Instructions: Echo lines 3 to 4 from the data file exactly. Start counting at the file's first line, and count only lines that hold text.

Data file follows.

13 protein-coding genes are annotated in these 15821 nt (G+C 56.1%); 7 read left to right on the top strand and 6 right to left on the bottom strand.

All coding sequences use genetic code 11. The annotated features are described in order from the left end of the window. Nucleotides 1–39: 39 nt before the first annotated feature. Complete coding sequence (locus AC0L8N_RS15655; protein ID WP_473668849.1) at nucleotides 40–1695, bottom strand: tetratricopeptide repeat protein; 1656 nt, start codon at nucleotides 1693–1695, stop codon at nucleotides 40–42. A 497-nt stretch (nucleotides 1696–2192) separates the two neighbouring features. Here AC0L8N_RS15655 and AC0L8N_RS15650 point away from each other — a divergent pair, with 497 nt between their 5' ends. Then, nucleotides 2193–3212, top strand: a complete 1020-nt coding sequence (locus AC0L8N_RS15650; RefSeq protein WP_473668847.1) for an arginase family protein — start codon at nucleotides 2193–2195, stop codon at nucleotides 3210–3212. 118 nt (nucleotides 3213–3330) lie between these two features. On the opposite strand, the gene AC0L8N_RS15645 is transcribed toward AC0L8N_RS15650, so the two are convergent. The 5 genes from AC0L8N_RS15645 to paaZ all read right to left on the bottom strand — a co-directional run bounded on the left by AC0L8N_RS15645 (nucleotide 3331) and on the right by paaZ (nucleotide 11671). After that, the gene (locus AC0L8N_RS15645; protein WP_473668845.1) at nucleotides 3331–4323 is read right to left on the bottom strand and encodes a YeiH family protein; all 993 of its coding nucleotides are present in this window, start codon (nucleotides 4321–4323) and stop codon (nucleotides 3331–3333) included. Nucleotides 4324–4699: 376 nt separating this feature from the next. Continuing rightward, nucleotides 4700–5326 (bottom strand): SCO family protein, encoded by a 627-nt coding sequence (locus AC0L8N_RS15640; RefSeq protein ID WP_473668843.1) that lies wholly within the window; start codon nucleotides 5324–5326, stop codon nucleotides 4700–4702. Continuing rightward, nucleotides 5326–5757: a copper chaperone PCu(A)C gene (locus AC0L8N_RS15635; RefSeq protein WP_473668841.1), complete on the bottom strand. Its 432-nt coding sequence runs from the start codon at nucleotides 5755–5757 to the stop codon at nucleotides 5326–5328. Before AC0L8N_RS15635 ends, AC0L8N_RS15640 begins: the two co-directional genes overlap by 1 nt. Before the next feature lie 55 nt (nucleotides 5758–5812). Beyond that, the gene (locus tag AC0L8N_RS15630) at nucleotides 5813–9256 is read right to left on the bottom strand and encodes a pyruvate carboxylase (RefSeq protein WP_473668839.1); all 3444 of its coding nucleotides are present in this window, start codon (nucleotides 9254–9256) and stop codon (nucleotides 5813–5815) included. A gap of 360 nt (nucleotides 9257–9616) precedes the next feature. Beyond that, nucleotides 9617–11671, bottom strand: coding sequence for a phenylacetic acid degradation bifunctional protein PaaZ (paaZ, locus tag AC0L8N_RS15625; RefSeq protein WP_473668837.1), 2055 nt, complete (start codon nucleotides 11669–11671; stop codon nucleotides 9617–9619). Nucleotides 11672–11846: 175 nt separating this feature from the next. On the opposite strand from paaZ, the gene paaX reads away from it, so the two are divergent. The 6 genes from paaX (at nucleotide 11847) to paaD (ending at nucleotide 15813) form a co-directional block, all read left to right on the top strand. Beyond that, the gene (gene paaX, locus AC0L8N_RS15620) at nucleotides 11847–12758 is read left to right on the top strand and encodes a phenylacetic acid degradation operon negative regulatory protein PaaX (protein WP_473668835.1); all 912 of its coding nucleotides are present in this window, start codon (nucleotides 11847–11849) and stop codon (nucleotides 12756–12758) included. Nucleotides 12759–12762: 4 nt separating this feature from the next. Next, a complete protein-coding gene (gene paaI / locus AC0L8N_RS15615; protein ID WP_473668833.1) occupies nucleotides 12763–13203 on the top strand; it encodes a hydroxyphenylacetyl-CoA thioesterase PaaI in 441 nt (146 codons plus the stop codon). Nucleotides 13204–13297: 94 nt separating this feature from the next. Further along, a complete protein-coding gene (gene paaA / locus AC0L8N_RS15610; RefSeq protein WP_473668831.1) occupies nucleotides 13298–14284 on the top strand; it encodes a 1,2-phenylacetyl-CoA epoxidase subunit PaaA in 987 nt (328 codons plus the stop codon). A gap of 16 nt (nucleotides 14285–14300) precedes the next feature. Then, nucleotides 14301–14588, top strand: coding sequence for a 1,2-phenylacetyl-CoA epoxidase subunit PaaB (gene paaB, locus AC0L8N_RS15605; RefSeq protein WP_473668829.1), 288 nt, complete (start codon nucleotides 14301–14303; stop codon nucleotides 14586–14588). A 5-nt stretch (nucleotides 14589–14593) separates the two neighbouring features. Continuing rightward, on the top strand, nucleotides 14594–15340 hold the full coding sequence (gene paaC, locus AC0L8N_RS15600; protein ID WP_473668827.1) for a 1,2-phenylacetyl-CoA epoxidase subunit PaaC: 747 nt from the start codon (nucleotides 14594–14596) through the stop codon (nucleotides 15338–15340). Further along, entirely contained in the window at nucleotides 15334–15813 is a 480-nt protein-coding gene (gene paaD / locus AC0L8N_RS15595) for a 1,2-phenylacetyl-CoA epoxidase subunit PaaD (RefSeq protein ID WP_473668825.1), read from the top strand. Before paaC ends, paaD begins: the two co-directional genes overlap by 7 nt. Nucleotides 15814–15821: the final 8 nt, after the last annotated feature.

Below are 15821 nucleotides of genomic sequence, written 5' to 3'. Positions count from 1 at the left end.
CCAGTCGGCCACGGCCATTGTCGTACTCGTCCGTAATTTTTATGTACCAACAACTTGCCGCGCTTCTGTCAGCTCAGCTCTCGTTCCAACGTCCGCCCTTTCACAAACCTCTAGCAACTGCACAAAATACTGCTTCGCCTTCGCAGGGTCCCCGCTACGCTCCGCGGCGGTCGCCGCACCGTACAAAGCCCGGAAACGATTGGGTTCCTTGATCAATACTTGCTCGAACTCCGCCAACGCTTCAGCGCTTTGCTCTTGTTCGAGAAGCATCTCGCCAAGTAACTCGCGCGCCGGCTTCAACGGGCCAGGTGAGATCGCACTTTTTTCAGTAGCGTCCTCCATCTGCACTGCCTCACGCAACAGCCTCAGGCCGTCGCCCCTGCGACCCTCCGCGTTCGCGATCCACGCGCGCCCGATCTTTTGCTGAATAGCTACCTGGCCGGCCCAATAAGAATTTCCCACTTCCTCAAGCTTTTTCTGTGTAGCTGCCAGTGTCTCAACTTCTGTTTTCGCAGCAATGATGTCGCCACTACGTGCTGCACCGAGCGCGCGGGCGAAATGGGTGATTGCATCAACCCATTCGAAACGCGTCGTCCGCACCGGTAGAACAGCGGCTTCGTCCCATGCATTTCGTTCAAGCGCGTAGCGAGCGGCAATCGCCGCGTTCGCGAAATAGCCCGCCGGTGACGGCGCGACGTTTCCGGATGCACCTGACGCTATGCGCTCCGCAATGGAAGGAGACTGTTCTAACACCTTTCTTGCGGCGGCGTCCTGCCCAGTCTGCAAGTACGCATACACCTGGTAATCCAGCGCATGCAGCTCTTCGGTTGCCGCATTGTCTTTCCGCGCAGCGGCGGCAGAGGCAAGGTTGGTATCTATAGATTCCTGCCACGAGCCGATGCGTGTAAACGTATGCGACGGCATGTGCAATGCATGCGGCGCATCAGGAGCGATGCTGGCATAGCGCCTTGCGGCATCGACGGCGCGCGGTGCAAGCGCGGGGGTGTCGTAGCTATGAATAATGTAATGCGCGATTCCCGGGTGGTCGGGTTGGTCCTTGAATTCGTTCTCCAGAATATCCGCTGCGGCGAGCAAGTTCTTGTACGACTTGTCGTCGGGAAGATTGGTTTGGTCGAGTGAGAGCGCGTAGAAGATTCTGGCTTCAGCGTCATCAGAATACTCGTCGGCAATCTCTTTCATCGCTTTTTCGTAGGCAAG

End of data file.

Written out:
Below are 15821 nucleotides of genomic sequence, written 5' to 3'. Positions count from 1 at the left end.
CCAGTCGGCCACGGCCATTGTCGTACTCGTCCGTAATTTTTATGTACCAACAACTTGCCGCGCTTCTGTCAGCTCAGCTCTCGTTCCAACGTCCGCCCTTTCACAAACCTCTAGCAACTGCACAAAATACTGCTTCGCCTTCGCAGGGTCCCCGCTACGCTCCGCGGCGGTCGCCGCACCGTACAAAGCCCGGAAACGATTGGGTTCCTTGATCAATACTTGCTCGAACTCCGCCAACGCTTCAGCGCTTTGCTCTTGTTCGAGAAGCATCTCGCCAAGTAACTCGCGCGCCGGCTTCAACGGGCCAGGTGAGATCGCACTTTTTTCAGTAGCGTCCTCCATCTGCACTGCCTCACGCAACAGCCTCAGGCCGTCGCCCCTGCGACCCTCCGCGTTCGCGATCCACGCGCGCCCGATCTTTTGCTGAATAGCTACCTGGCCGGCCCAATAAGAATTTCCCACTTCCTCAAGCTTTTTCTGTGTAGCTGCCAGTGTCTCAACTTCTGTTTTCGCAGCAATGATGTCGCCACTACGTGCTGCACCGAGCGCGCGGGCGAAATGGGTGATTGCATCAACCCATTCGAAACGCGTCGTCCGCACCGGTAGAACAGCGGCTTCGTCCCATGCATTTCGTTCAAGCGCGTAGCGAGCGGCAATCGCCGCGTTCGCGAAATAGCCCGCCGGTGACGGCGCGACGTTTCCGGATGCACCTGACGCTATGCGCTCCGCAATGGAAGGAGACTGTTCTAACACCTTTCTTGCGGCGGCGTCCTGCCCAGTCTGCAAGTACGCATACACCTGGTAATCCAGCGCATGCAGCTCTTCGGTTGCCGCATTGTCTTTCCGCGCAGCGGCGGCAGAGGCAAGGTTGGTATCTATAGATTCCTGCCACGAGCCGATGCGTGTAAACGTATGCGACGGCATGTGCAATGCATGCGGCGCATCAGGAGCGATGCTGGCATAGCGCCTTGCGGCATCGACGGCGCGCGGTGCAAGCGCGGGGGTGTCGTAGCTATGAATAATGTAATGCGCGATTCCCGGGTGGTCGGGTTGGTCCTTGAATTCGTTCTCCAGAATATCCGCTGCGGCGAGCAAGTTCTTGTACGACTTGTCGTCGGGAAGATTGGTTTGGTCGAGTGAGAGCGCGTAGAAGATTCTGGCTTCAGCGTCATCAGAATACTCGTCGGCAATCTCTTTCATCGCTTTTTCGTAGGCAAG